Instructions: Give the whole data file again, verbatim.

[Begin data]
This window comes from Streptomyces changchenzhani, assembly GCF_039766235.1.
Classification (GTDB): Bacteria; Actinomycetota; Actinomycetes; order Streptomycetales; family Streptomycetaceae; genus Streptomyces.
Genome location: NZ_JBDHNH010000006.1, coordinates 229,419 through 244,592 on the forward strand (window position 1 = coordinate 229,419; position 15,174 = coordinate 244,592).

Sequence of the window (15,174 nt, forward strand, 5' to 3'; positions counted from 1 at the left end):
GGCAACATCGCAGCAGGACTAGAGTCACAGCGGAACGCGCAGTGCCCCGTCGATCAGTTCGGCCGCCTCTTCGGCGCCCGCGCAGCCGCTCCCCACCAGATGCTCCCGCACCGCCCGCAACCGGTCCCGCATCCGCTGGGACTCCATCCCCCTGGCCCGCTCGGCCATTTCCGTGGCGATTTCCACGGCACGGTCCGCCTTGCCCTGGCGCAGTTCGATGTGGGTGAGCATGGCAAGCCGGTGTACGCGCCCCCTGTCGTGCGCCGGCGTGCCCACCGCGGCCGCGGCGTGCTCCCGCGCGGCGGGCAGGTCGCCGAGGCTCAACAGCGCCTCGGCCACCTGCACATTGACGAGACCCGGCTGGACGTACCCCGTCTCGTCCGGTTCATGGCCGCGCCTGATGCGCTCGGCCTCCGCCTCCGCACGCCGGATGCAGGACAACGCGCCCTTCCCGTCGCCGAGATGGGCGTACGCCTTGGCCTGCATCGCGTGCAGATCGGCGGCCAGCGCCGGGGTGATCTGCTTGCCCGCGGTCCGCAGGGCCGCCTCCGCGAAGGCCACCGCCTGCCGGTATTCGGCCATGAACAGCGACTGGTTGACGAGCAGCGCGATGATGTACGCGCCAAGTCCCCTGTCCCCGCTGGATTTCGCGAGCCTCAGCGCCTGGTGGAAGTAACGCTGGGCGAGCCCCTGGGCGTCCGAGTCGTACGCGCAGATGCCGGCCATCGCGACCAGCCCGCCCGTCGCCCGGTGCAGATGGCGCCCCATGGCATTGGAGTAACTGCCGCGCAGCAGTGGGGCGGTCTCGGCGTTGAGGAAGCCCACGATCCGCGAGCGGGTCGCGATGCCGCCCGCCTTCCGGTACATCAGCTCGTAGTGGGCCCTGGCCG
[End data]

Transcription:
This window comes from Streptomyces changchenzhani, assembly GCF_039766235.1.
Classification (GTDB): Bacteria; Actinomycetota; Actinomycetes; order Streptomycetales; family Streptomycetaceae; genus Streptomyces.
Genome location: NZ_JBDHNH010000006.1, coordinates 229,419 through 244,592 on the forward strand (window position 1 = coordinate 229,419; position 15,174 = coordinate 244,592).

Sequence of the window (15,174 nt, forward strand, 5' to 3'; positions counted from 1 at the left end):
GGCAACATCGCAGCAGGACTAGAGTCACAGCGGAACGCGCAGTGCCCCGTCGATCAGTTCGGCCGCCTCTTCGGCGCCCGCGCAGCCGCTCCCCACCAGATGCTCCCGCACCGCCCGCAACCGGTCCCGCATCCGCTGGGACTCCATCCCCCTGGCCCGCTCGGCCATTTCCGTGGCGATTTCCACGGCACGGTCCGCCTTGCCCTGGCGCAGTTCGATGTGGGTGAGCATGGCAAGCCGGTGTACGCGCCCCCTGTCGTGCGCCGGCGTGCCCACCGCGGCCGCGGCGTGCTCCCGCGCGGCGGGCAGGTCGCCGAGGCTCAACAGCGCCTCGGCCACCTGCACATTGACGAGACCCGGCTGGACGTACCCCGTCTCGTCCGGTTCATGGCCGCGCCTGATGCGCTCGGCCTCCGCCTCCGCACGCCGGATGCAGGACAACGCGCCCTTCCCGTCGCCGAGATGGGCGTACGCCTTGGCCTGCATCGCGTGCAGATCGGCGGCCAGCGCCGGGGTGATCTGCTTGCCCGCGGTCCGCAGGGCCGCCTCCGCGAAGGCCACCGCCTGCCGGTATTCGGCCATGAACAGCGACTGGTTGACGAGCAGCGCGATGATGTACGCGCCAAGTCCCCTGTCCCCGCTGGATTTCGCGAGCCTCAGCGCCTGGTGGAAGTAACGCTGGGCGAGCCCCTGGGCGTCCGAGTCGTACGCGCAGATGCCGGCCATCGCGACCAGCCCGCCCGTCGCCCGGTGCAGATGGCGCCCCATGGCATTGGAGTAACTGCCGCGCAGCAGTGGGGCGGTCTCGGCGTTGAGGAAGCCCACGATCCGCGAGCGGGTCGCGATGCCGCCCGCCTTCCGGTACATCAGCTCGTAGTGGGCCCTGGCCG